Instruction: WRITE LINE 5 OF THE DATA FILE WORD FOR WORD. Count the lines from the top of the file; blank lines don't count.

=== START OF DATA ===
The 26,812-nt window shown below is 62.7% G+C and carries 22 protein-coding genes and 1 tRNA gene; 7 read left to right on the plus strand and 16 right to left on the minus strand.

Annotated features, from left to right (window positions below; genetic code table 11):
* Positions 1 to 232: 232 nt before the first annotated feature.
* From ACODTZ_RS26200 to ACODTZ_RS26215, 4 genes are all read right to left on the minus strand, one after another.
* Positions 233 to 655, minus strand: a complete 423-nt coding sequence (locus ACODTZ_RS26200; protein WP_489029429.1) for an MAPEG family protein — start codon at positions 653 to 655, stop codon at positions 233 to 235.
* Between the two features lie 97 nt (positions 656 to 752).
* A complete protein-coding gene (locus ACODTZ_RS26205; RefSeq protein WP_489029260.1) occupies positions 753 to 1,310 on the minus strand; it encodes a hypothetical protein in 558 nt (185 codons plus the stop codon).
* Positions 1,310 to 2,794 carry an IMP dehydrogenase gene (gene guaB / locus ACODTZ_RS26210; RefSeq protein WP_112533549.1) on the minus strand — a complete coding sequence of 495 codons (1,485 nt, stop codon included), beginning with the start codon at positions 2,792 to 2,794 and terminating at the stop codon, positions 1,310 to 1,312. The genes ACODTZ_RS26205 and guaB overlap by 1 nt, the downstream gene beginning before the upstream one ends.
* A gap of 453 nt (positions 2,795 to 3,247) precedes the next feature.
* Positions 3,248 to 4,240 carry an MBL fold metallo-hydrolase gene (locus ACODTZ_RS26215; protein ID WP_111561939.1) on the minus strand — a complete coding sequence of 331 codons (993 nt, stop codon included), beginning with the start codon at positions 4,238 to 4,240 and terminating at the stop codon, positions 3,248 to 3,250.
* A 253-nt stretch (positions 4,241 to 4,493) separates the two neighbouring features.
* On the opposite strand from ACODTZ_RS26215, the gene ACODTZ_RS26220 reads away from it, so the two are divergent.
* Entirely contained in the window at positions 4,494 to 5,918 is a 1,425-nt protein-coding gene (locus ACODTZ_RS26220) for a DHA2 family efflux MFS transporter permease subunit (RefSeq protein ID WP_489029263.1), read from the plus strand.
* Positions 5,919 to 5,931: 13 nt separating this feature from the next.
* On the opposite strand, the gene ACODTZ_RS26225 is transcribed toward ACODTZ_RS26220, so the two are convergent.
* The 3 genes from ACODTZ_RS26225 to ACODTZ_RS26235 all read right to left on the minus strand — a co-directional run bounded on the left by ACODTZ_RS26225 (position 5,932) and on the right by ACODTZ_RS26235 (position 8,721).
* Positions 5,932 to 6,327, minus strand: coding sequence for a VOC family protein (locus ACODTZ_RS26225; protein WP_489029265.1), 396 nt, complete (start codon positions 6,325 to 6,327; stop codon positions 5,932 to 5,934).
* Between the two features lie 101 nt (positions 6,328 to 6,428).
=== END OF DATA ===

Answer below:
* Positions 233 to 655, minus strand: a complete 423-nt coding sequence (locus ACODTZ_RS26200; protein WP_489029429.1) for an MAPEG family protein — start codon at positions 653 to 655, stop codon at positions 233 to 235.